At the start of 2024, the New York State Department of Financial Services (“DFS”) issued an industry letter: Guidance on Assessment of the Character and Fitness of Directors, Senior Officers, and Managers (the “Guidance”), regarding the DFS’ expectations that financial institutions covered by the Guidance (“Covered Institutions”) “develop, implement, and maintain a framework for the review and assessment of the character and fitness of their directors, senior officers, and managers.” By issuing the industry letter and Guidance, the DFS makes clear that an important component of its role of protecting the safety and soundness of New York State financial institutions is to ensure that the executives engaged in the management, direction and operations of the financial institutions have the appropriate experience and expertise, and are free from conflict and otherwise uncompromised.

The Guidance follows the DFS’s consideration of twenty comments received on its proposed guidance issued on May 9, 2023, with commenters seeking clarification on: the list of senior officers that should receive periodic review; an understanding of how the Guidance would fit into the DFS’s examination process; and how the proposed list of questions should be interpreted, whether they be recommendations or required elements of the review. The Guidance resolves these comments and provides clarity regarding the department’s expectations for the review and assessment of directors, senior officers, and applicable managers.

What is in the NYDFS’ Guidance?

Foremost, the Guidance covers all New York State-regulated banking entities, including branches, agencies, and “representative offices of foreign banking organizations licensed by the Department; non-depository financial institutions licensed or chartered under the New York Banking Law, and entities licensed as Virtual Currency Business under 23 NYCRR Part 200 (collectively, “Covered Institutions”). “Mortgage loan originators” are not covered by the Guidance.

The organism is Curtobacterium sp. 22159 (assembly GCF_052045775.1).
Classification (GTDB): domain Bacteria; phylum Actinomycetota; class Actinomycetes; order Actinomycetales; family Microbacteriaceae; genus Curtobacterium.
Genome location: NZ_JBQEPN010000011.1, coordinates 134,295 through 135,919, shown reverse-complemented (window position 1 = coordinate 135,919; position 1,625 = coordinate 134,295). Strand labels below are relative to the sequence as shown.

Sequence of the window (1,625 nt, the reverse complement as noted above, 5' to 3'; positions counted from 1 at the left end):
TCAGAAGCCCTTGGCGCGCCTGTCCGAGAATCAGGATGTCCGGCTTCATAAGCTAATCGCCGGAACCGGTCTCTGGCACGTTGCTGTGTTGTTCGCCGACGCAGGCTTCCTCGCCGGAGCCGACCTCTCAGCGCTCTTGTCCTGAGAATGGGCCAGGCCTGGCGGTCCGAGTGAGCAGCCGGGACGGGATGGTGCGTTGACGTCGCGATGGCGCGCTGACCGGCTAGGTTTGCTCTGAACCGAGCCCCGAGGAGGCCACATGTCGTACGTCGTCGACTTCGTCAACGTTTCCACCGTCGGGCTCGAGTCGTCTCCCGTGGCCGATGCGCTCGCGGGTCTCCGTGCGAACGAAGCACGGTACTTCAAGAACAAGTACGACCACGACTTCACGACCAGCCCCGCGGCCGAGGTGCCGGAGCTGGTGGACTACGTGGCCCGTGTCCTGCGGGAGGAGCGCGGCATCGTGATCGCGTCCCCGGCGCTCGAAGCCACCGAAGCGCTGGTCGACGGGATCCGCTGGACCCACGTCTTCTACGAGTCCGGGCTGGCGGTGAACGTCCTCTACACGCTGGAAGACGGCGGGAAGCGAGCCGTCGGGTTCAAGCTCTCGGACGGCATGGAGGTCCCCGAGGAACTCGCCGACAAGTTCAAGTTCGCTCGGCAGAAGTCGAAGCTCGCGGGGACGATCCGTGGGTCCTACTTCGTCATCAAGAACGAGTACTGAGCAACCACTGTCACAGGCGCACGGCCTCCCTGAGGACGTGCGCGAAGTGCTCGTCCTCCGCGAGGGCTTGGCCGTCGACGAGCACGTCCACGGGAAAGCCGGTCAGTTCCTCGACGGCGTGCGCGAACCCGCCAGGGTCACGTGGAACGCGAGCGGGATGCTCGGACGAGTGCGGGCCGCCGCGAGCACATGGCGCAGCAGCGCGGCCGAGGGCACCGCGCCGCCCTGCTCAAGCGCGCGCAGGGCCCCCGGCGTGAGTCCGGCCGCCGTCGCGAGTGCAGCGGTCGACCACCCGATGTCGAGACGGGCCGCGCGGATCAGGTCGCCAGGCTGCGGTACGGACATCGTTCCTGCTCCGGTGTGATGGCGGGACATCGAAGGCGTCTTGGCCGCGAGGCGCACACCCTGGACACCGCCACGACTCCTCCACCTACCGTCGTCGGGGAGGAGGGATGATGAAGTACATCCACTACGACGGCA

Covered Institutions are expected to create a framework for evaluating and assessing the character and fitness of “Designated Persons,” which includes their board of directors, board of trustees and/or board of managers, as applicable, and every senior officer. In addition to the traditional senior officer titles (CXO, president, executive vice president, secretary of the board of directors, or treasurer), the Guidance interprets “senior officer” to include “officers who participate or have authority to participate in major policy-making functions of a Covered Institution,” regardless of whether those individuals have titles or salaries that would traditionally reflect such functions.